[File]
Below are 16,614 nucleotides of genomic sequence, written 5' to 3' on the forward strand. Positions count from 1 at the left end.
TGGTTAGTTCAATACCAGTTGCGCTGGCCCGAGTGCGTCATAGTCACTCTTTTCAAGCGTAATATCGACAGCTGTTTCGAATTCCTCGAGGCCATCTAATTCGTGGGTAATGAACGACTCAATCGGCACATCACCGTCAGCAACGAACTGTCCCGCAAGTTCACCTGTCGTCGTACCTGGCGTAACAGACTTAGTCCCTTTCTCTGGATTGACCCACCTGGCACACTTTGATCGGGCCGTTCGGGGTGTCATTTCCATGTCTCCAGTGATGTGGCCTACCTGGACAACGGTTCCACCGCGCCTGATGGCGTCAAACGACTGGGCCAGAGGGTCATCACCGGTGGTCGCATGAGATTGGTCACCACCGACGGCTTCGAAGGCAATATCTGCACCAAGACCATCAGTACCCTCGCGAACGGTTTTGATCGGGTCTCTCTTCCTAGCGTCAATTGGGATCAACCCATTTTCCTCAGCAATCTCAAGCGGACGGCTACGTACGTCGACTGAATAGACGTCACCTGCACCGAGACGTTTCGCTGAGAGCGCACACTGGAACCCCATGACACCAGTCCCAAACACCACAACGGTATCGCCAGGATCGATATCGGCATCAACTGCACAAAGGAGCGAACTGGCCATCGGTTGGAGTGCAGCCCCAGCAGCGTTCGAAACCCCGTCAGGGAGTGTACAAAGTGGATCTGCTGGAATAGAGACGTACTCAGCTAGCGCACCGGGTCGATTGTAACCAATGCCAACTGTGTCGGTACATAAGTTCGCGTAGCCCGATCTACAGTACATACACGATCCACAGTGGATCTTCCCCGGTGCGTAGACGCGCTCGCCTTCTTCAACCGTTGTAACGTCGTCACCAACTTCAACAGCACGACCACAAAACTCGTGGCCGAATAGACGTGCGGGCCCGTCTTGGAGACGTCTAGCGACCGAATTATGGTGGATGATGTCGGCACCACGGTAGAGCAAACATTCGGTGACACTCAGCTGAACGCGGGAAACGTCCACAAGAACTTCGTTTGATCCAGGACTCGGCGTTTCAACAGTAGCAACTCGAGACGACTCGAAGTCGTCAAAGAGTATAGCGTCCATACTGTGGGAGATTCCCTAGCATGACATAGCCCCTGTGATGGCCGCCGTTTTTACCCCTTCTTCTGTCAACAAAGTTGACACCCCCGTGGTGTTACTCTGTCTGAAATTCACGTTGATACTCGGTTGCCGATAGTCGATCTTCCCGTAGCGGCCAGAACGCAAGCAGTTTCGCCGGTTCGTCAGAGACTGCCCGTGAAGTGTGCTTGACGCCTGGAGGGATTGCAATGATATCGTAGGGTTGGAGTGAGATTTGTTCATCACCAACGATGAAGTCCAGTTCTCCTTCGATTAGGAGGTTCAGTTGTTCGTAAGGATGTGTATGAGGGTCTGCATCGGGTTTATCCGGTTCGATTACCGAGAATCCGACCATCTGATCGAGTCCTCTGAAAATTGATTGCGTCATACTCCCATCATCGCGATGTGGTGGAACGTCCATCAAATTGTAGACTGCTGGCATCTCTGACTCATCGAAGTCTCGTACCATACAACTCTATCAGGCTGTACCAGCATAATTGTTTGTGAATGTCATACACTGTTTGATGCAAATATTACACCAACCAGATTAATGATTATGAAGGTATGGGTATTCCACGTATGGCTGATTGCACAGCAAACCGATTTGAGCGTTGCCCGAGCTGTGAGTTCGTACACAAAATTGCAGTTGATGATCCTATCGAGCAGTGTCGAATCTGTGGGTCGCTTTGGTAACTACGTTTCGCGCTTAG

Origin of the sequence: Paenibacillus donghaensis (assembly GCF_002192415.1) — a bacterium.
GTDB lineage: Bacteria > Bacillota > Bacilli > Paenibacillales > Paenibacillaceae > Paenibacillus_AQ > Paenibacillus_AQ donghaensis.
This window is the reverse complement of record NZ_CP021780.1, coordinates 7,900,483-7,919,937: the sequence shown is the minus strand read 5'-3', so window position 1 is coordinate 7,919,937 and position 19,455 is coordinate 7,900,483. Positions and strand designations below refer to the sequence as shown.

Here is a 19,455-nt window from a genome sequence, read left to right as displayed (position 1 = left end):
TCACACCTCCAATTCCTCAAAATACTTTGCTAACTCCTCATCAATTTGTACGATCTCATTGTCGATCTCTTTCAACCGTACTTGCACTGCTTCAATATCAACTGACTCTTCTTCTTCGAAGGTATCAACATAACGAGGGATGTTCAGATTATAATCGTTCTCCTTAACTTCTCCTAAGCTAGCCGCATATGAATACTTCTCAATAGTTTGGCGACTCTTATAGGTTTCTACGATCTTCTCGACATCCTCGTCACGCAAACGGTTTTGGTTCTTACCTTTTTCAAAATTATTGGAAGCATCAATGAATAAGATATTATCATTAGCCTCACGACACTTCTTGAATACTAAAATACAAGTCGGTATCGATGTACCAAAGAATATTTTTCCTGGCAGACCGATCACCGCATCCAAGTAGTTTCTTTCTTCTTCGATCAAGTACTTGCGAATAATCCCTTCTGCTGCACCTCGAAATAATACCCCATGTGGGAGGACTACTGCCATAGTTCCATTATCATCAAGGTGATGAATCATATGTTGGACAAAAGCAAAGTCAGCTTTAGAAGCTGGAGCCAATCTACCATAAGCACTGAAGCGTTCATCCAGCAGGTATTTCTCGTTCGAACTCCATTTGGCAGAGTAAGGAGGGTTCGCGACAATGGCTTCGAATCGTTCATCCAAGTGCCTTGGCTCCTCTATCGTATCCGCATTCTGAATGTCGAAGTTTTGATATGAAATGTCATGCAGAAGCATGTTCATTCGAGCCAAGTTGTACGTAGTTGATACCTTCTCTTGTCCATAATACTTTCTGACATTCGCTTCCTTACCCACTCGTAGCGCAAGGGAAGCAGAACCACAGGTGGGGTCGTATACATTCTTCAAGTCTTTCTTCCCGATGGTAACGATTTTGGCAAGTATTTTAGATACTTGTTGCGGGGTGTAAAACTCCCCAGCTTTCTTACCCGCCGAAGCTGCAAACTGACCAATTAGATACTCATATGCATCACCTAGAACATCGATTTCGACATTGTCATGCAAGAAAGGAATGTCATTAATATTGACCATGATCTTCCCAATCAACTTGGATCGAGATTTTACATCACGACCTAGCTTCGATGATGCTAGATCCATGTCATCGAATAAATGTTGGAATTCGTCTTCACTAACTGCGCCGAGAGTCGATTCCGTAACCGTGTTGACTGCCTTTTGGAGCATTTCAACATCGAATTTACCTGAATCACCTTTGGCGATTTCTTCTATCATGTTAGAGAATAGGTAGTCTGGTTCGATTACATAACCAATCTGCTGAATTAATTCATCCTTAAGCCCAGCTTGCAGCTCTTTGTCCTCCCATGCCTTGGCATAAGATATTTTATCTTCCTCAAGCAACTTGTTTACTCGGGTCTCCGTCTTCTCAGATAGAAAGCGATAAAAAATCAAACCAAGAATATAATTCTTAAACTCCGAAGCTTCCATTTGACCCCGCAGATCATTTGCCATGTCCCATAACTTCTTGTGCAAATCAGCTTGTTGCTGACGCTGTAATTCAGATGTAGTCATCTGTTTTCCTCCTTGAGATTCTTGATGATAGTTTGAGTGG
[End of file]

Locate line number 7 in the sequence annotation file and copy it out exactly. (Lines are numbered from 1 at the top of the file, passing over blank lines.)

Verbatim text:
TCACACCTCCAATTCCTCAAAATACTTTGCTAACTCCTCATCAATTTGTACGATCTCATTGTCGATCTCTTTCAACCGTACTTGCACTGCTTCAATATCAACTGACTCTTCTTCTTCGAAGGTATCAACATAACGAGGGATGTTCAGATTATAATCGTTCTCCTTAACTTCTCCTAAGCTAGCCGCATATGAATACTTCTCAATAGTTTGGCGACTCTTATAGGTTTCTACGATCTTCTCGACATCCTCGTCACGCAAACGGTTTTGGTTCTTACCTTTTTCAAAATTATTGGAAGCATCAATGAATAAGATATTATCATTAGCCTCACGACACTTCTTGAATACTAAAATACAAGTCGGTATCGATGTACCAAAGAATATTTTTCCTGGCAGACCGATCACCGCATCCAAGTAGTTTCTTTCTTCTTCGATCAAGTACTTGCGAATAATCCCTTCTGCTGCACCTCGAAATAATACCCCATGTGGGAGGACTACTGCCATAGTTCCATTATCATCAAGGTGATGAATCATATGTTGGACAAAAGCAAAGTCAGCTTTAGAAGCTGGAGCCAATCTACCATAAGCACTGAAGCGTTCATCCAGCAGGTATTTCTCGTTCGAACTCCATTTGGCAGAGTAAGGAGGGTTCGCGACAATGGCTTCGAATCGTTCATCCAAGTGCCTTGGCTCCTCTATCGTATCCGCATTCTGAATGTCGAAGTTTTGATATGAAATGTCATGCAGAAGCATGTTCATTCGAGCCAAGTTGTACGTAGTTGATACCTTCTCTTGTCCATAATACTTTCTGACATTCGCTTCCTTACCCACTCGTAGCGCAAGGGAAGCAGAACCACAGGTGGGGTCGTATACATTCTTCAAGTCTTTCTTCCCGATGGTAACGATTTTGGCAAGTATTTTAGATACTTGTTGCGGGGTGTAAAACTCCCCAGCTTTCTTACCCGCCGAAGCTGCAAACTGACCAATTAGATACTCATATGCATCACCTAGAACATCGATTTCGACATTGTCATGCAAGAAAGGAATGTCATTAATATTGACCATGATCTTCCCAATCAACTTGGATCGAGATTTTACATCACGACCTAGCTTCGATGATGCTAGATCCATGTCATCGAATAAATGTTGGAATTCGTCTTCACTAACTGCGCCGAGAGTCGATTCCGTAACCGTGTTGACTGCCTTTTGGAGCATTTCAACATCGAATTTACCTGAATCACCTTTGGCGATTTCTTCTATCATGTTAGAGAATAGGTAGTCTGGTTCGATTACATAACCAATCTGCTGAATTAATTCATCCTTAAGCCCAGCTTGCAGCTCTTTGTCCTCCCATGCCTTGGCATAAGATATTTTATCTTCCTCAAGCAACTTGTTTACTCGGGTCTCCGTCTTCTCAGATAGAAAGCGATAAAAAATCAAACCAAGAATATAATTCTTAAACTCCGAAGCTTCCATTTGACCCCGCAGATCATTTGCCATGTCCCATAACTTCTTGTGCAAATCAGCTTGTTGCTGACGCTGTAATTCAGATGTAGTCATCTGTTTTCCTCCTTGAGATTCTTGATGATAGTTTGAGTGG